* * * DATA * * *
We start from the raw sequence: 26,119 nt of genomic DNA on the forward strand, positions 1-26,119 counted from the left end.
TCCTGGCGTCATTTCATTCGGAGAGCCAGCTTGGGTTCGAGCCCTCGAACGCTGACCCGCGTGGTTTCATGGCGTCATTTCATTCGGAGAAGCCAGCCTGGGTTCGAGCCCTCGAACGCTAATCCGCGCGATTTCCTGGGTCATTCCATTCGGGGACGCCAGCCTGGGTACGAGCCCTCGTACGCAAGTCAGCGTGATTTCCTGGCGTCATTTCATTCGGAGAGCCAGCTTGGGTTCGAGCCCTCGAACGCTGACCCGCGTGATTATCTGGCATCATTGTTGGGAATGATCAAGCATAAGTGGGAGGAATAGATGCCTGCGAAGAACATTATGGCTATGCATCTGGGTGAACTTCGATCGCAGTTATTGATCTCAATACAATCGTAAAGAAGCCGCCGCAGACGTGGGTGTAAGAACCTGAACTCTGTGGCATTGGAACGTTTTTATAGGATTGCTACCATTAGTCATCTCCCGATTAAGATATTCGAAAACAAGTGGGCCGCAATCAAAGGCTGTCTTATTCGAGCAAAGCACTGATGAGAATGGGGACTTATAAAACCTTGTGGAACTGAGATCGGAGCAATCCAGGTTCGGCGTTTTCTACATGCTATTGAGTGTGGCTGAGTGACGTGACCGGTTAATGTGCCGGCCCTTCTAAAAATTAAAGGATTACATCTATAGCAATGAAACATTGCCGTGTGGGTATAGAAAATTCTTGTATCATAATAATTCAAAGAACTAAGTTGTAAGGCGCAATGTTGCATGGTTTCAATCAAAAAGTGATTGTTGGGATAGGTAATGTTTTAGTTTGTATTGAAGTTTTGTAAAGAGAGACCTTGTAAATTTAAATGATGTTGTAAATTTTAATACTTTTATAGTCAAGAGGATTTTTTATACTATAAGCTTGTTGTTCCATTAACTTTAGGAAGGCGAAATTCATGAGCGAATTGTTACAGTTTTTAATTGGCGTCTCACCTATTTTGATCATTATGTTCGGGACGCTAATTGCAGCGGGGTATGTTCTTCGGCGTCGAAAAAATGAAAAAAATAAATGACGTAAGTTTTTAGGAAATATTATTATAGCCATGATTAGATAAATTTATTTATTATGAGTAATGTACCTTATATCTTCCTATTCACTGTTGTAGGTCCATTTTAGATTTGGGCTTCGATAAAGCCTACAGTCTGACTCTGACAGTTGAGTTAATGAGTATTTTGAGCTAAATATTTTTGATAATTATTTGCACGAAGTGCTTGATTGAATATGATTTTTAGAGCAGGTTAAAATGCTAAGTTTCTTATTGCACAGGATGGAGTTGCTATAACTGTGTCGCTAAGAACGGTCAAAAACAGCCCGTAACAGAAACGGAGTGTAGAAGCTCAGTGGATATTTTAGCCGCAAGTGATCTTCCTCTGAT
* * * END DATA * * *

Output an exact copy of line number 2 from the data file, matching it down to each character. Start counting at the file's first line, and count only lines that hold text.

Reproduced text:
TCCTGGCGTCATTTCATTCGGAGAGCCAGCTTGGGTTCGAGCCCTCGAACGCTGACCCGCGTGGTTTCATGGCGTCATTTCATTCGGAGAAGCCAGCCTGGGTTCGAGCCCTCGAACGCTAATCCGCGCGATTTCCTGGGTCATTCCATTCGGGGACGCCAGCCTGGGTACGAGCCCTCGTACGCAAGTCAGCGTGATTTCCTGGCGTCATTTCATTCGGAGAGCCAGCTTGGGTTCGAGCCCTCGAACGCTGACCCGCGTGATTATCTGGCATCATTGTTGGGAATGATCAAGCATAAGTGGGAGGAATAGATGCCTGCGAAGAACATTATGGCTATGCATCTGGGTGAACTTCGATCGCAGTTATTGATCTCAATACAATCGTAAAGAAGCCGCCGCAGACGTGGGTGTAAGAACCTGAACTCTGTGGCATTGGAACGTTTTTATAGGATTGCTACCATTAGTCATCTCCCGATTAAGATATTCGAAAACAAGTGGGCCGCAATCAAAGGCTGTCTTATTCGAGCAAAGCACTGATGAGAATGGGGACTTATAAAACCTTGTGGAACTGAGATCGGAGCAATCCAGGTTCGGCGTTTTCTACATGCTATTGAGTGTGGCTGAGTGACGTGACCGGTTAATGTGCCGGCCCTTCTAAAAATTAAAGGATTACATCTATAGCAATGAAACATTGCCGTGTGGGTATAGAAAATTCTTGTATCATAATAATTCAAAGAACTAAGTTGTAAGGCGCAATGTTGCATGGTTTCAATCAAAAAGTGATTGTTGGGATAGGTAATGTTTTAGTTTGTATTGAAGTTTTGTAAAGAGAGACCTTGTAAATTTAAATGATGTTGTAAATTTTAATACTTTTATAGTCAAGAGGATTTTTTATACTATAAGCTTGTTGTTCCATTAACTTTAGGAAGGCGAAATTCATGAGCGAATTGTTACAGTTTTTAATTGGCGTCTCACCTATTTTGATCATTATGTTCGGGACGCTAATTGCAGCGGGGTATGTTCTTCGGCGTCGAAAAAATGAAAAAAATAAATGACGTAAGTTTTTAGGAAATATTATTATAGCCATGATTAGATAAATTTATTTATTATGAGTAATGTACCTTATATCTTCCTATTCACTGTTGTAGGTCCATTTTAGATTTGGGCTTCGATAAAGCCTACAGTCTGACTCTGACAGTTGAGTTAATGAGTATTTTGAGCTAAATATTTTTGATAATTATTTGCACGAAGTGCTTGATTGAATATGATTTTTAGAGCAGGTTAAAATGCTAAGTTTCTTATTGCACAGGATGGAGTTGCTATAACTGTGTCGCTAAGAACGGTCAAAAACAGCCCGTAACAGAAACGGAGTGTAGAAGCTCAGTGGATATTTTAGCCGCAAGTGATCTTCCTCTGAT